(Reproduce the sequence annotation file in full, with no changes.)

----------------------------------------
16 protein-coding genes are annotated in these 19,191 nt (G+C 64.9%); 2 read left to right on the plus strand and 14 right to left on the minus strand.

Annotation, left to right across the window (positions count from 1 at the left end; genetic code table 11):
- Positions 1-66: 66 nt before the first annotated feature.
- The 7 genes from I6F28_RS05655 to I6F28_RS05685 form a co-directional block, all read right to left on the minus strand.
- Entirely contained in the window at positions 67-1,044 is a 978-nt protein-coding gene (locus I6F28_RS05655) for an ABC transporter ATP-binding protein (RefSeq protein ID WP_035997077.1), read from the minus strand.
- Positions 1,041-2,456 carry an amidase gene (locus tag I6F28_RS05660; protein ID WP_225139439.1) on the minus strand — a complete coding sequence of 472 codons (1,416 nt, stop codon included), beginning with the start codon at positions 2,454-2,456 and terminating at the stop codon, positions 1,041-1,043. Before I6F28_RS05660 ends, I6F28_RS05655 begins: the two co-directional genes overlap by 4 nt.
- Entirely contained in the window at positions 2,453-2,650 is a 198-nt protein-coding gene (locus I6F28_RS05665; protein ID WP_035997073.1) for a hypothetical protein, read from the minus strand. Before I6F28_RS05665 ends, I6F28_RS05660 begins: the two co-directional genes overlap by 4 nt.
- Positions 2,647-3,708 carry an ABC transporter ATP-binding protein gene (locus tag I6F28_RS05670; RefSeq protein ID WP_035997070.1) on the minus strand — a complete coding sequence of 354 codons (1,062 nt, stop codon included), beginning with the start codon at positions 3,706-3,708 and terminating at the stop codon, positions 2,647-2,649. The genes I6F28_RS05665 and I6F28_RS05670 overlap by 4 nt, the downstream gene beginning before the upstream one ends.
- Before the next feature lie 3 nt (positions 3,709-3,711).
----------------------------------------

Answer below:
16 protein-coding genes are annotated in these 19,191 nt (G+C 64.9%); 2 read left to right on the plus strand and 14 right to left on the minus strand.

Annotation, left to right across the window (positions count from 1 at the left end; genetic code table 11):
- Positions 1-66: 66 nt before the first annotated feature.
- The 7 genes from I6F28_RS05655 to I6F28_RS05685 form a co-directional block, all read right to left on the minus strand.
- Entirely contained in the window at positions 67-1,044 is a 978-nt protein-coding gene (locus I6F28_RS05655) for an ABC transporter ATP-binding protein (RefSeq protein ID WP_035997077.1), read from the minus strand.
- Positions 1,041-2,456 carry an amidase gene (locus tag I6F28_RS05660; protein ID WP_225139439.1) on the minus strand — a complete coding sequence of 472 codons (1,416 nt, stop codon included), beginning with the start codon at positions 2,454-2,456 and terminating at the stop codon, positions 1,041-1,043. Before I6F28_RS05660 ends, I6F28_RS05655 begins: the two co-directional genes overlap by 4 nt.
- Entirely contained in the window at positions 2,453-2,650 is a 198-nt protein-coding gene (locus I6F28_RS05665; protein ID WP_035997073.1) for a hypothetical protein, read from the minus strand. Before I6F28_RS05665 ends, I6F28_RS05660 begins: the two co-directional genes overlap by 4 nt.
- Positions 2,647-3,708 carry an ABC transporter ATP-binding protein gene (locus tag I6F28_RS05670; RefSeq protein ID WP_035997070.1) on the minus strand — a complete coding sequence of 354 codons (1,062 nt, stop codon included), beginning with the start codon at positions 3,706-3,708 and terminating at the stop codon, positions 2,647-2,649. The genes I6F28_RS05665 and I6F28_RS05670 overlap by 4 nt, the downstream gene beginning before the upstream one ends.
- Before the next feature lie 3 nt (positions 3,709-3,711).